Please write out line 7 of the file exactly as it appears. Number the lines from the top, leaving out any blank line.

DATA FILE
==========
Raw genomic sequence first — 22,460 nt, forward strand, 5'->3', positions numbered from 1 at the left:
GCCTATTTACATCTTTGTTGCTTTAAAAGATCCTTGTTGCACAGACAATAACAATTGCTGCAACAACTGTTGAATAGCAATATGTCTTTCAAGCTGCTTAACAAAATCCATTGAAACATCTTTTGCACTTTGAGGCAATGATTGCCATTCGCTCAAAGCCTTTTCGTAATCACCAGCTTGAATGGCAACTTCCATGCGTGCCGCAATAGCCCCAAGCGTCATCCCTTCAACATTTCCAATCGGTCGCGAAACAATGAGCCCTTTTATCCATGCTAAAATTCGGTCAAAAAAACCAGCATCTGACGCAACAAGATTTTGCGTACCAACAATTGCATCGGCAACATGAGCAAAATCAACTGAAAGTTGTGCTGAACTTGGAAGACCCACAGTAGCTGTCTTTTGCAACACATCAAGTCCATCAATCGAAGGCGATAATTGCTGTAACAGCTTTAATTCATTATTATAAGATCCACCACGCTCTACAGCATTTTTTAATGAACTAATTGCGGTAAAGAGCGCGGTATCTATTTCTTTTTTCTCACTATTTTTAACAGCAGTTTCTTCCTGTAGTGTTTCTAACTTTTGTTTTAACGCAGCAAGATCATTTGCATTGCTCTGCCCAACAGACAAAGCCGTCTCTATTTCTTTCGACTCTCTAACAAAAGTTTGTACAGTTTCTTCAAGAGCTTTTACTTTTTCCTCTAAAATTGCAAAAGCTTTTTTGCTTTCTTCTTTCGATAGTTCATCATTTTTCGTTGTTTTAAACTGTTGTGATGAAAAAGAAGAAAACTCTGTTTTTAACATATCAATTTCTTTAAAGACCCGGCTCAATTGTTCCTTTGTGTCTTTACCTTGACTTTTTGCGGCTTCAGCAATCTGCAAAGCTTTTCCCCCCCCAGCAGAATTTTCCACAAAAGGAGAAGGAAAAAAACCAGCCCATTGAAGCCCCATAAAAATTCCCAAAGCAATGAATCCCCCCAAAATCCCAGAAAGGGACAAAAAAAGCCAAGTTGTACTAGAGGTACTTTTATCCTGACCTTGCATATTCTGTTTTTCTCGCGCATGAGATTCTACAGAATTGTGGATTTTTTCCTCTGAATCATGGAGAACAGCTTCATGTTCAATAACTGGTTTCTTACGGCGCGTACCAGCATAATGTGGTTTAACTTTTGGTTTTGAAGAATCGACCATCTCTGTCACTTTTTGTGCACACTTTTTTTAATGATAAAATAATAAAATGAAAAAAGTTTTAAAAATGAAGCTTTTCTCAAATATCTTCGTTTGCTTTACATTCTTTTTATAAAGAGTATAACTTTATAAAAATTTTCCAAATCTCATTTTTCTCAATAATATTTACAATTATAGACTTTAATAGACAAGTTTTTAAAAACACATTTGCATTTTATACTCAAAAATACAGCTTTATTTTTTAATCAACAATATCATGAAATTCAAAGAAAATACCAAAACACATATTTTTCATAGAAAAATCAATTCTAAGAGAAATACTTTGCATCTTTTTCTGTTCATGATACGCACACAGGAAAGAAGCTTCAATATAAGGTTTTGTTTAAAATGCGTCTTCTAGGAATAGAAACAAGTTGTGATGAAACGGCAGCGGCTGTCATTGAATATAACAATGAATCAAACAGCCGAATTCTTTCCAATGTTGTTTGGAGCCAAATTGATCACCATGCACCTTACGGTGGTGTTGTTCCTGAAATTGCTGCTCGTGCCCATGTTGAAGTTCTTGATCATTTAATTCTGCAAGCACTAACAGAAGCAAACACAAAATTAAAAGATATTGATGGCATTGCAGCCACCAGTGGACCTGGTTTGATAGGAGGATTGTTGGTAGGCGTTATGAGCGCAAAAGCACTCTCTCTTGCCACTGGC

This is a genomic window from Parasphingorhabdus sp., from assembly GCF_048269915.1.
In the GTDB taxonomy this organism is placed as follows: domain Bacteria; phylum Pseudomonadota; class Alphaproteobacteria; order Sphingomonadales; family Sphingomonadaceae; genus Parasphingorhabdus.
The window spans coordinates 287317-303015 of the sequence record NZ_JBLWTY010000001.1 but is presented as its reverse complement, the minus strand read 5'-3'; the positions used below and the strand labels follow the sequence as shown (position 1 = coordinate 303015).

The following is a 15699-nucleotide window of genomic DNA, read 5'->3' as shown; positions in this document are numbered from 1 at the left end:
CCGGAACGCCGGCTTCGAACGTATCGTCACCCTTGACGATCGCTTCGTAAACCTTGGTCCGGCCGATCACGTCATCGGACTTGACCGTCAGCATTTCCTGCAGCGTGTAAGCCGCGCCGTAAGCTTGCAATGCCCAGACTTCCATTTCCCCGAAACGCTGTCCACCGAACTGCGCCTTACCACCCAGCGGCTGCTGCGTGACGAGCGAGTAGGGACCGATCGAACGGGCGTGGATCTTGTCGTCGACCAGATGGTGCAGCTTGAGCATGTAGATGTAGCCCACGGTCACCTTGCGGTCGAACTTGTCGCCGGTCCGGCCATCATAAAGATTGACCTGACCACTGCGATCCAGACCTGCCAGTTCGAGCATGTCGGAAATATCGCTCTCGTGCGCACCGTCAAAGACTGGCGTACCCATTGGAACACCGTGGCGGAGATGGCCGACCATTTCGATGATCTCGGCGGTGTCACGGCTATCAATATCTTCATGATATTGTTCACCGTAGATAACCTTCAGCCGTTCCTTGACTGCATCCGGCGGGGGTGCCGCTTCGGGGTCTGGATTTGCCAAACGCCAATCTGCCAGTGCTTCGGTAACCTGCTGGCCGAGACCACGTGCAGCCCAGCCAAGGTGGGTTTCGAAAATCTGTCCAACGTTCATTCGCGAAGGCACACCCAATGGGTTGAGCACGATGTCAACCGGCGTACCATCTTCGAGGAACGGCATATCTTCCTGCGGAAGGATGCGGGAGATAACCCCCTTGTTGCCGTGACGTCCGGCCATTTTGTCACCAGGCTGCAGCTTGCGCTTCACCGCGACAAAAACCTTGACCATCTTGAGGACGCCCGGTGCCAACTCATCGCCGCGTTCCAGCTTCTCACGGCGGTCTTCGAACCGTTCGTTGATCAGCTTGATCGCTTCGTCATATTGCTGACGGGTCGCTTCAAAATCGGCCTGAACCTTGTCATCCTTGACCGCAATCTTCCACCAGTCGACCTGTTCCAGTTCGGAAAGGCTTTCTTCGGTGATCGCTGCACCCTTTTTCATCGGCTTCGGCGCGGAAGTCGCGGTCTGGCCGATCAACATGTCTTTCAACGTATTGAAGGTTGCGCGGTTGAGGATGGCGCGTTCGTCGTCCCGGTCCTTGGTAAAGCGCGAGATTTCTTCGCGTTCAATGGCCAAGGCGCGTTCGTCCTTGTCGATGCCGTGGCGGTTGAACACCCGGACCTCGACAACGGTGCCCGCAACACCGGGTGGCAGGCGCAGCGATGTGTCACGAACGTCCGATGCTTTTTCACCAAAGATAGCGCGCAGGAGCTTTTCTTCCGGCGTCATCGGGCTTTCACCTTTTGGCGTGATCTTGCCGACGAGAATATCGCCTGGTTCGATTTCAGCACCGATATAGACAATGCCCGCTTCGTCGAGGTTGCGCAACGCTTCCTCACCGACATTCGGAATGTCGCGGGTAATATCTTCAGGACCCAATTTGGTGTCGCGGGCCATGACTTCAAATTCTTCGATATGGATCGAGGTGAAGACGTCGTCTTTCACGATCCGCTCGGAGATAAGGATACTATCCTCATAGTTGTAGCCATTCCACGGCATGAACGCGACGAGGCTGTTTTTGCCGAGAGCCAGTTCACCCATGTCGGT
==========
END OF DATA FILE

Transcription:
CCGGAACGCCGGCTTCGAACGTATCGTCACCCTTGACGATCGCTTCGTAAACCTTGGTCCGGCCGATCACGTCATCGGACTTGACCGTCAGCATTTCCTGCAGCGTGTAAGCCGCGCCGTAAGCTTGCAATGCCCAGACTTCCATTTCCCCGAAACGCTGTCCACCGAACTGCGCCTTACCACCCAGCGGCTGCTGCGTGACGAGCGAGTAGGGACCGATCGAACGGGCGTGGATCTTGTCGTCGACCAGATGGTGCAGCTTGAGCATGTAGATGTAGCCCACGGTCACCTTGCGGTCGAACTTGTCGCCGGTCCGGCCATCATAAAGATTGACCTGACCACTGCGATCCAGACCTGCCAGTTCGAGCATGTCGGAAATATCGCTCTCGTGCGCACCGTCAAAGACTGGCGTACCCATTGGAACACCGTGGCGGAGATGGCCGACCATTTCGATGATCTCGGCGGTGTCACGGCTATCAATATCTTCATGATATTGTTCACCGTAGATAACCTTCAGCCGTTCCTTGACTGCATCCGGCGGGGGTGCCGCTTCGGGGTCTGGATTTGCCAAACGCCAATCTGCCAGTGCTTCGGTAACCTGCTGGCCGAGACCACGTGCAGCCCAGCCAAGGTGGGTTTCGAAAATCTGTCCAACGTTCATTCGCGAAGGCACACCCAATGGGTTGAGCACGATGTCAACCGGCGTACCATCTTCGAGGAACGGCATATCTTCCTGCGGAAGGATGCGGGAGATAACCCCCTTGTTGCCGTGACGTCCGGCCATTTTGTCACCAGGCTGCAGCTTGCGCTTCACCGCGACAAAAACCTTGACCATCTTGAGGACGCCCGGTGCCAACTCATCGCCGCGTTCCAGCTTCTCACGGCGGTCTTCGAACCGTTCGTTGATCAGCTTGATCGCTTCGTCATATTGCTGACGGGTCGCTTCAAAATCGGCCTGAACCTTGTCATCCTTGACCGCAATCTTCCACCAGTCGACCTGTTCCAGTTCGGAAAGGCTTTCTTCGGTGATCGCTGCACCCTTTTTCATCGGCTTCGGCGCGGAAGTCGCGGTCTGGCCGATCAACATGTCTTTCAACGTATTGAAGGTTGCGCGGTTGAGGATGGCGCGTTCGTCGTCCCGGTCCTTGGTAAAGCGCGAGATTTCTTCGCGTTCAATGGCCAAGGCGCGTTCGTCCTTGTCGATGCCGTGGCGGTTGAACACCCGGACCTCGACAACGGTGCCCGCAACACCGGGTGGCAGGCGCAGCGATGTGTCACGAACGTCCGATGCTTTTTCACCAAAGATAGCGCGCAGGAGCTTTTCTTCCGGCGTCATCGGGCTTTCACCTTTTGGCGTGATCTTGCCGACGAGAATATCGCCTGGTTCGATTTCAGCACCGATATAGACAATGCCCGCTTCGTCGAGGTTGCGCAACGCTTCCTCACCGACATTCGGAATGTCGCGGGTAATATCTTCAGGACCCAATTTGGTGTCGCGGGCCATGACTTCAAATTCTTCGATATGGATCGAGGTGAAGACGTCGTCTTTCACGATCCGCTCGGAGATAAGGATACTATCCTCATAGTTGTAGCCATTCCACGGCATGAACGCGACGAGGCTGTTTTTGCCGAGAGCCAGTTCACCCATGTCGGT